PhD, Department of Bioengineering, Rice University, Houston, TX, USA
Jane Grande-Allen is the Isabel C. Cameron Professor and Chair of the Department of Bioengineering at Rice University. Her research group develops experimental and biomaterial platforms to investigate the biomechanics and mechanobiology of soft connective tissues under healthy and diseased conditions, focusing on the extracellular matrix. Dr. Grande-Allen received a BA in Mathematics and Biology from Transylvania University in 1991 and a PhD in Bioengineering from the University of Washington in 1998. Dr. Grande-Allen has been elected as Fellow of the American Institute of Biological and Medical Engineering, the Biomedical Engineering Society, the American Heart Association, the American Association for the Advancement of Science, and the Society for Experimental Mechanics. She has served on the Board of Directors of the Biomedical Engineering Society and the Society for Experimental Mechanics, and she is Deputy Editor-in-Chief of the Annals of Biomedical Engineering.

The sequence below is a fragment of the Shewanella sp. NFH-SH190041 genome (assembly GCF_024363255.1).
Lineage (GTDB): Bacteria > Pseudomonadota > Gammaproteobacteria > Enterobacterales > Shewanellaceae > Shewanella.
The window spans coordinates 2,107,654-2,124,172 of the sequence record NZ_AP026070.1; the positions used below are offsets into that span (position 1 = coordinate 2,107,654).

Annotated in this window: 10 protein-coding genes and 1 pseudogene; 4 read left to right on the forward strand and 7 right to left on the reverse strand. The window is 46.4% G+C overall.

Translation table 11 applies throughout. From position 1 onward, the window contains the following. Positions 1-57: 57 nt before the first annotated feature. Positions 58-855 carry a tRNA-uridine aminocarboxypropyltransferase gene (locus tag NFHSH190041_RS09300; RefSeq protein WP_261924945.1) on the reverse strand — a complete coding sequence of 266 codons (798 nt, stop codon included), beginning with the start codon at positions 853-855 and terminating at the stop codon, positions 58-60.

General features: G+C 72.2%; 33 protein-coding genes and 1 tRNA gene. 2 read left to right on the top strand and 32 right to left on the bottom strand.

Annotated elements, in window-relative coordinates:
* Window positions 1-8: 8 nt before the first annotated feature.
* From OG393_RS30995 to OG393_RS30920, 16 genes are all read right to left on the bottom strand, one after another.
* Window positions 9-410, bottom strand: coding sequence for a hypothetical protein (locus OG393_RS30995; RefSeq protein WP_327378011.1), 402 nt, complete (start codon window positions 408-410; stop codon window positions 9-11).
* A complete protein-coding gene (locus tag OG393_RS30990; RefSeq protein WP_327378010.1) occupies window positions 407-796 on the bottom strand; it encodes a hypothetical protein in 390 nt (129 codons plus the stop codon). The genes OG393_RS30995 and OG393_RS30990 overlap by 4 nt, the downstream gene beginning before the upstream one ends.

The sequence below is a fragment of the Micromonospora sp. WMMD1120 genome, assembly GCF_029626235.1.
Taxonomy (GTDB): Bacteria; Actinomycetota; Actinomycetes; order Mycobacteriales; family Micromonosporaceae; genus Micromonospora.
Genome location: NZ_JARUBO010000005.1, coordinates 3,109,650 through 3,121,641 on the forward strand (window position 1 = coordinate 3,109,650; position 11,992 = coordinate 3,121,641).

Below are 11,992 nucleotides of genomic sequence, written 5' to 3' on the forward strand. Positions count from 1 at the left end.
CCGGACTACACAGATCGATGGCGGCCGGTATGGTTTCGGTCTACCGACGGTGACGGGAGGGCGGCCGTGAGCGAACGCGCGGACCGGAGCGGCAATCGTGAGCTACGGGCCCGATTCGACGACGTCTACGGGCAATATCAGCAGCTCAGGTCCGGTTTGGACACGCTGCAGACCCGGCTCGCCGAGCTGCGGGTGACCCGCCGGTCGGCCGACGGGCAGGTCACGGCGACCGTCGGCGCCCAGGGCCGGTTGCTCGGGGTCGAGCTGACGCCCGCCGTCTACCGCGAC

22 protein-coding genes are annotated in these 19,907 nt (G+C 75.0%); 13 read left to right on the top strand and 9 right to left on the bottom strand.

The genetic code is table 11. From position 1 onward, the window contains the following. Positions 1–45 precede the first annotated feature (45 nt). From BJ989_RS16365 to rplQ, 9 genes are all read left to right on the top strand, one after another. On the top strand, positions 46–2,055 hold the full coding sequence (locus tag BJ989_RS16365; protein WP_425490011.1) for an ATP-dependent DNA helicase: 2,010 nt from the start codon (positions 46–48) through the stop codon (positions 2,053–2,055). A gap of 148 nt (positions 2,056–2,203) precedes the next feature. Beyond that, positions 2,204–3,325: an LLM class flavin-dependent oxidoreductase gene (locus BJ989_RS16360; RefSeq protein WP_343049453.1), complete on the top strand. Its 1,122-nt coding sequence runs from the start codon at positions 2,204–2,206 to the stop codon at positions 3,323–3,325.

Statement of the Problem: The treatment of valve disease represents substantial health care costs, yet there are significant limitations in applying the currently available valve repair and replacement technologies to all patients needing treatment. Tissue engineered valves have the potential to improve the quality and range of treatment options for all patients. The essential function of valves is made possible by the arrangement of extracellular matrix (ECM) within the tissue, but these functional relationships have not been translated into the next generation of valve tissue engineering investigations. Aortic valves are notably anisotropic and their interconnected, layered structure provides valvular interstitial cells (VICs) with heterogeneous environments for substrate adhesion-driven signaling. Our research group is investigating these characteristics to incorporate them into hydrogel biomaterials. Methodology: Porcine aortic valves were characterized using immunohistochemistry, electron microscopy, and biochemical techniques to assess extracellular matrix composition across the valve microstructure. These characteristics were incorporated as patterns or layers within hydrogel scaffolds prepared from polyethylene glycol (PEG) or crosslinked hyaluronan. Findings: These in-depth investigations have provided new insights into of the layered structure of porcine aortic valves, which we are translating into hydrogel scaffold and combination hydrogel-electrospun mesh models of the valve. These laminate hydrogel scaffolds contain layers with different stiffness, much like the leaflet spongiosa, fibrosa, and ventricularis layers demonstrate unique material behavior. Conclusion & Significance: These investigations have demonstrated that the heterogeneous ECM composition of valves influences their mechanics and local valve cell behavior. This heterogeneity can be translated to scaffold materials for tissue engineered heart valves using patterning or other novel fabrication approaches. Laminate hydrogels can be fabricated with robust interfaces, integrating layers of different mechanical properties, as well as varied biofunctionalization, and thus forming the foundation for a multilaminate scaffold that more accurately represents native tissue.